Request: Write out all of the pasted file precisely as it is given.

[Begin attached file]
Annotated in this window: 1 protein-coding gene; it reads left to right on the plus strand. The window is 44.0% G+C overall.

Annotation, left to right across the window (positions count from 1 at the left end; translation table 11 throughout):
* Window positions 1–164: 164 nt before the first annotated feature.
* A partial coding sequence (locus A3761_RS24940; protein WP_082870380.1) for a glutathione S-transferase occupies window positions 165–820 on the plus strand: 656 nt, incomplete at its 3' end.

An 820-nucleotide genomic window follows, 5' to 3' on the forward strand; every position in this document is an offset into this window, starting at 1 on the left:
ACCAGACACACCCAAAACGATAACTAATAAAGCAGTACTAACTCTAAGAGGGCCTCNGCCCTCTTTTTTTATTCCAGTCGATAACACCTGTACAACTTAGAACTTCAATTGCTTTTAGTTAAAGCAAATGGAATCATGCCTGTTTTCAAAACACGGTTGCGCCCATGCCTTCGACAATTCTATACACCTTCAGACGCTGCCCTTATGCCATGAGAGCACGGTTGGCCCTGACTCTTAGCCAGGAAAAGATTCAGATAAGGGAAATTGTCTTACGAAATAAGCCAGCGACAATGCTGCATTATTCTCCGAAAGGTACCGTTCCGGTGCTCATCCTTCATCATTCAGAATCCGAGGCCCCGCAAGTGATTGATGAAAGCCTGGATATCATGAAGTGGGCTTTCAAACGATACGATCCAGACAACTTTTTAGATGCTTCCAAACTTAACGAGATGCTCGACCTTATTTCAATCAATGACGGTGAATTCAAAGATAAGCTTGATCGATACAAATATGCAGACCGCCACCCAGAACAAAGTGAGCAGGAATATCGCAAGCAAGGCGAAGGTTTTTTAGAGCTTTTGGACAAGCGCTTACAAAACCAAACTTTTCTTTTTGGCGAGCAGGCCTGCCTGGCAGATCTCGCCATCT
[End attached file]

Annotated in this window: 1 protein-coding gene; it reads left to right on the plus strand. The window is 44.0% G+C overall.

Annotation, left to right across the window (positions count from 1 at the left end; translation table 11 throughout):
* Window positions 1–164: 164 nt before the first annotated feature.
* A partial coding sequence (locus A3761_RS24940; protein WP_082870380.1) for a glutathione S-transferase occupies window positions 165–820 on the plus strand: 656 nt, incomplete at its 3' end.

An 820-nucleotide genomic window follows, 5' to 3' on the forward strand; every position in this document is an offset into this window, starting at 1 on the left:
ACCAGACACACCCAAAACGATAACTAATAAAGCAGTACTAACTCTAAGAGGGCCTCNGCCCTCTTTTTTTATTCCAGTCGATAACACCTGTACAACTTAGAACTTCAATTGCTTTTAGTTAAAGCAAATGGAATCATGCCTGTTTTCAAAACACGGTTGCGCCCATGCCTTCGACAATTCTATACACCTTCAGACGCTGCCCTTATGCCATGAGAGCACGGTTGGCCCTGACTCTTAGCCAGGAAAAGATTCAGATAAGGGAAATTGTCTTACGAAATAAGCCAGCGACAATGCTGCATTATTCTCCGAAAGGTACCGTTCCGGTGCTCATCCTTCATCATTCAGAATCCGAGGCCCCGCAAGTGATTGATGAAAGCCTGGATATCATGAAGTGGGCTTTCAAACGATACGATCCAGACAACTTTTTAGATGCTTCCAAACTTAACGAGATGCTCGACCTTATTTCAATCAATGACGGTGAATTCAAAGATAAGCTTGATCGATACAAATATGCAGACCGCCACCCAGAACAAAGTGAGCAGGAATATCGCAAGCAAGGCGAAGGTTTTTTAGAGCTTTTGGACAAGCGCTTACAAAACCAAACTTTTCTTTTTGGCGAGCAGGCCTGCCTGGCAGATCTCGCCATCT